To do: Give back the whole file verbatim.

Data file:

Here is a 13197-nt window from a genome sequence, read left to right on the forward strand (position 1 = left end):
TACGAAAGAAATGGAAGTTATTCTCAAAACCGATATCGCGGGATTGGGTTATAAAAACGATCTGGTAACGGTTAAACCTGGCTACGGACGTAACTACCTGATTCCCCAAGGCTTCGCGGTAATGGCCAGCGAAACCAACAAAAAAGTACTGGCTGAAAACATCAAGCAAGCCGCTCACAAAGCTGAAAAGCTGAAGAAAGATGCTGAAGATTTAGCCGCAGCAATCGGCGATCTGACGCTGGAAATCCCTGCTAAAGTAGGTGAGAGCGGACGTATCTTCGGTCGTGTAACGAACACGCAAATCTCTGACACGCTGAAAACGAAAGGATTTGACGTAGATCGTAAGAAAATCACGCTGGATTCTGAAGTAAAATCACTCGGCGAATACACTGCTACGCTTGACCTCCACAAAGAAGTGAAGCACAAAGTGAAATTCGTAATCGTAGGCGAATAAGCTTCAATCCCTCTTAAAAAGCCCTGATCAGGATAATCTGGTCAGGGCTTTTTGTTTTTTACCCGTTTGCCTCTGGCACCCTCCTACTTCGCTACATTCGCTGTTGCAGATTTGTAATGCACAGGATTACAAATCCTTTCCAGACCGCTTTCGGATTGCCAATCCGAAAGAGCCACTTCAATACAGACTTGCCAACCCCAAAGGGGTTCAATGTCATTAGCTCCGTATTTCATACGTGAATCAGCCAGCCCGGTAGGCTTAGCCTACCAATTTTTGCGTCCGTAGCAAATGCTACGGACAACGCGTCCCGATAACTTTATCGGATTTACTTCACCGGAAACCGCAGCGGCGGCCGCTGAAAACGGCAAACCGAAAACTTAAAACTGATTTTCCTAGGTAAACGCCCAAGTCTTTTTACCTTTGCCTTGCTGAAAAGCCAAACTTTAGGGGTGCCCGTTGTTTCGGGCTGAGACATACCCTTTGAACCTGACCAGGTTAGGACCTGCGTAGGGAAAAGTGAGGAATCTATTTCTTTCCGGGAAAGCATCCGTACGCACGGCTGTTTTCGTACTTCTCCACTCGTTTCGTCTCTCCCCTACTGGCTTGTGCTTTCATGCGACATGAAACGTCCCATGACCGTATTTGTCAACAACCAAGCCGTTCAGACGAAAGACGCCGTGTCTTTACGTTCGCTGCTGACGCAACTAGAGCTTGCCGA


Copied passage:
Here is a 13197-nt window from a genome sequence, read left to right on the forward strand (position 1 = left end):
TACGAAAGAAATGGAAGTTATTCTCAAAACCGATATCGCGGGATTGGGTTATAAAAACGATCTGGTAACGGTTAAACCTGGCTACGGACGTAACTACCTGATTCCCCAAGGCTTCGCGGTAATGGCCAGCGAAACCAACAAAAAAGTACTGGCTGAAAACATCAAGCAAGCCGCTCACAAAGCTGAAAAGCTGAAGAAAGATGCTGAAGATTTAGCCGCAGCAATCGGCGATCTGACGCTGGAAATCCCTGCTAAAGTAGGTGAGAGCGGACGTATCTTCGGTCGTGTAACGAACACGCAAATCTCTGACACGCTGAAAACGAAAGGATTTGACGTAGATCGTAAGAAAATCACGCTGGATTCTGAAGTAAAATCACTCGGCGAATACACTGCTACGCTTGACCTCCACAAAGAAGTGAAGCACAAAGTGAAATTCGTAATCGTAGGCGAATAAGCTTCAATCCCTCTTAAAAAGCCCTGATCAGGATAATCTGGTCAGGGCTTTTTGTTTTTTACCCGTTTGCCTCTGGCACCCTCCTACTTCGCTACATTCGCTGTTGCAGATTTGTAATGCACAGGATTACAAATCCTTTCCAGACCGCTTTCGGATTGCCAATCCGAAAGAGCCACTTCAATACAGACTTGCCAACCCCAAAGGGGTTCAATGTCATTAGCTCCGTATTTCATACGTGAATCAGCCAGCCCGGTAGGCTTAGCCTACCAATTTTTGCGTCCGTAGCAAATGCTACGGACAACGCGTCCCGATAACTTTATCGGATTTACTTCACCGGAAACCGCAGCGGCGGCCGCTGAAAACGGCAAACCGAAAACTTAAAACTGATTTTCCTAGGTAAACGCCCAAGTCTTTTTACCTTTGCCTTGCTGAAAAGCCAAACTTTAGGGGTGCCCGTTGTTTCGGGCTGAGACATACCCTTTGAACCTGACCAGGTTAGGACCTGCGTAGGGAAAAGTGAGGAATCTATTTCTTTCCGGGAAAGCATCCGTACGCACGGCTGTTTTCGTACTTCTCCACTCGTTTCGTCTCTCCCCTACTGGCTTGTGCTTTCATGCGACATGAAACGTCCCATGACCGTATTTGTCAACAACCAAGCCGTTCAGACGAAAGACGCCGTGTCTTTACGTTCGCTGCTGACGCAACTAGAGCTTGCCGA